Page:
Effective communication throughout the term of a framework

Local highway authorities are progressively turning to single sourced framework agreements to balance increasing highway capacity demands with ever reducing capital and operational budgets.

In taking this step the need for surety in establishing positive and effective communications through the term of the framework and the management of stakeholder interests become key concerns for local authorities and public bodies.

It is, therefore, essential to establish how a supplier proposes to manage communications with your own contract management team and third parties, particularly the public. This subsequently allows you to articulate clearly how your framework approach is minimising disruption and optimising highway capacity – both during construction and on completion – to your own stakeholders.

The team will need robust processes, systems and tools in place, including how to manage any complaints from third parties in relation to the framework activities. These should evidence an understanding of the consequential reputational impact in dealing efficiently and effectively with complaints.

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An effective and efficient collaborative framework team will be fully committed to open communication and engagement at every level of the framework. Each individual will need to understand the importance of clear, honest, timely and relevant communication to enable effective contract management and communication with each other and the wider community and stakeholders.

A Framework Mobilisation Plan and a Framework Communication Plan should be jointly developed. The first provides the foundations for the expected common behaviours of those involved, and the latter a cohesive framework for all communications, internally and with third parties.

Learning from successful single source frameworks established the added value of a Framework Project Board to oversee the delivery of the framework programme. A key function of this board is to create an environment that embraces cross framework communications and supports the development/sharing of highways best practice (working practices, products, efficiencies achieved). This strategic group is also instrumental in setting expectations in terms of communication to third parties, reviewing complaints and complaints handling.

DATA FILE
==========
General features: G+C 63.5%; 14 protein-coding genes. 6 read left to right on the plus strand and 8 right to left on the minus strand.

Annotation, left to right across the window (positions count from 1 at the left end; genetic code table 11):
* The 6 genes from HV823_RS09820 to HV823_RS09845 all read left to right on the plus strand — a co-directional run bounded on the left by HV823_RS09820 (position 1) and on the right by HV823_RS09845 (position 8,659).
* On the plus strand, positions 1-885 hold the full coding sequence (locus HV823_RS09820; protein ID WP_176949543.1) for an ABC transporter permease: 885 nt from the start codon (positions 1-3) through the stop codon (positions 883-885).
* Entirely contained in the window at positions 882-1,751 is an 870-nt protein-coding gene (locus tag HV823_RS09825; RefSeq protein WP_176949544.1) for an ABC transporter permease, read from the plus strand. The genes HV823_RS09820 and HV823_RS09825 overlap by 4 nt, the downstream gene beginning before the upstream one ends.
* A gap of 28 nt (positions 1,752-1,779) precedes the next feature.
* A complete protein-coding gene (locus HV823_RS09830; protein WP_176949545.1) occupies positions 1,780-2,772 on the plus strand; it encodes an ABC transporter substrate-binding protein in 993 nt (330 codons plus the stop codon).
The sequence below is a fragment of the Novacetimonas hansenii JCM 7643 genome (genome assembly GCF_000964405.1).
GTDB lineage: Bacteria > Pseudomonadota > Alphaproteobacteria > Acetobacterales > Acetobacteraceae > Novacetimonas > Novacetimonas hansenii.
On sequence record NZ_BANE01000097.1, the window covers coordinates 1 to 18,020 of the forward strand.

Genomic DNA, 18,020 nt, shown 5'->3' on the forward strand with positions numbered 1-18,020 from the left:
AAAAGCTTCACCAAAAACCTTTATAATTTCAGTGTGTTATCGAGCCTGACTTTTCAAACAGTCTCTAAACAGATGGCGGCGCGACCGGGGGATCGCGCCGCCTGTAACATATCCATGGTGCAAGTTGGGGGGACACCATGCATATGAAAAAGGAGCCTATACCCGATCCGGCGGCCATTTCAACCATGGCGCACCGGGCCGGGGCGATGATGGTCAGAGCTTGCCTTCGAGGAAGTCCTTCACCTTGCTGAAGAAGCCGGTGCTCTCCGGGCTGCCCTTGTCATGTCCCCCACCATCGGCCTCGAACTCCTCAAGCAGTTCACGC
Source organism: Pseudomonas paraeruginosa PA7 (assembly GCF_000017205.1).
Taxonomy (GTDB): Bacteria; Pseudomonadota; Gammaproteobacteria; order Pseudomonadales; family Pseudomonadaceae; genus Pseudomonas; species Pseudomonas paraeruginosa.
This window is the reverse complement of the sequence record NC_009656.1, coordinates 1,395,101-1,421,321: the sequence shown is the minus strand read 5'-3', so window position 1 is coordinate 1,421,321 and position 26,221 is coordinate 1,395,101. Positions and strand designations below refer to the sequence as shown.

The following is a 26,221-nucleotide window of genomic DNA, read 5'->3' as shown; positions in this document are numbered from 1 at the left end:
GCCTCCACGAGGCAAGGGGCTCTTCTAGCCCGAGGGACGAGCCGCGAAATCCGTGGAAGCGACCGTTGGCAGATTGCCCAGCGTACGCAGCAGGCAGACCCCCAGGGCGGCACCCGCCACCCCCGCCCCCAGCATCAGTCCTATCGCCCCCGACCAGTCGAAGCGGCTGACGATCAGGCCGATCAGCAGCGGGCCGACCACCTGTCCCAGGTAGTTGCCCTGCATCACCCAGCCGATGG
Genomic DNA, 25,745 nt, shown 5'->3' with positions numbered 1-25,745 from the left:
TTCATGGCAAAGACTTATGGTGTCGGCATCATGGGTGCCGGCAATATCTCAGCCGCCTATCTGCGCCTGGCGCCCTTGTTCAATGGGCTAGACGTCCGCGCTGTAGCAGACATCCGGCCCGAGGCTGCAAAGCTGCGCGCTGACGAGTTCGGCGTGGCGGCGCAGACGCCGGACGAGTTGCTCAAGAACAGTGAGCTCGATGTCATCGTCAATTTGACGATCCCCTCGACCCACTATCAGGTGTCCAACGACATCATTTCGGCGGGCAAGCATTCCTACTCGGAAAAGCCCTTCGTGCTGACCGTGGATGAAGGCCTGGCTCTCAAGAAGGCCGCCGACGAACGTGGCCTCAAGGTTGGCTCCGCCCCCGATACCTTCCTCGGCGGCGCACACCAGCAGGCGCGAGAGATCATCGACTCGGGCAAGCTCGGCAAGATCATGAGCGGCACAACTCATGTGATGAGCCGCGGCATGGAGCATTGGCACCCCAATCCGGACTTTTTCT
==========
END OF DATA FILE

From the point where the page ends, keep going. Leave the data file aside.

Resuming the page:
Communications with third parties are best organised and managed through a Stakeholder Management Plan to coordinate all communications over the lifecycle of each project. This will typically identify third party matters, contact details, planned communications methods, expected outcome and actions. Target audiences are listed and the key messages to be communicated can be confirmed.

Network Rail is a regular and influential third party stakeholder for many local authority highways projects. Where you anticipate your project or framework will include schemes that interface adjacent to or cross the operational railway, appointing a partner with proven railway skills and experience is essential. Your chosen supplier must evidence an in-depth understanding of Network Rail needs. This will include the degree of detail and substantiation for proposed methods and the identification and proven mitigation of risks to the railway and their passengers. This capability is essential to gain prompt and favourable approval from planning, design development through all stages of each project implementation.

Osborne has its own Contractor’s Operating Licence and has planned and completed over 25,000 railway possessions, with over 1000 railway project designs “approved first time” with Network Rail. Osborne is, therefore, well placed to provide the very best advice, support and guidance in managing your risks associated with third party railway interfaces.

Richard King CEng MICE is a Director at Osborne and Chairman of CECA Southern

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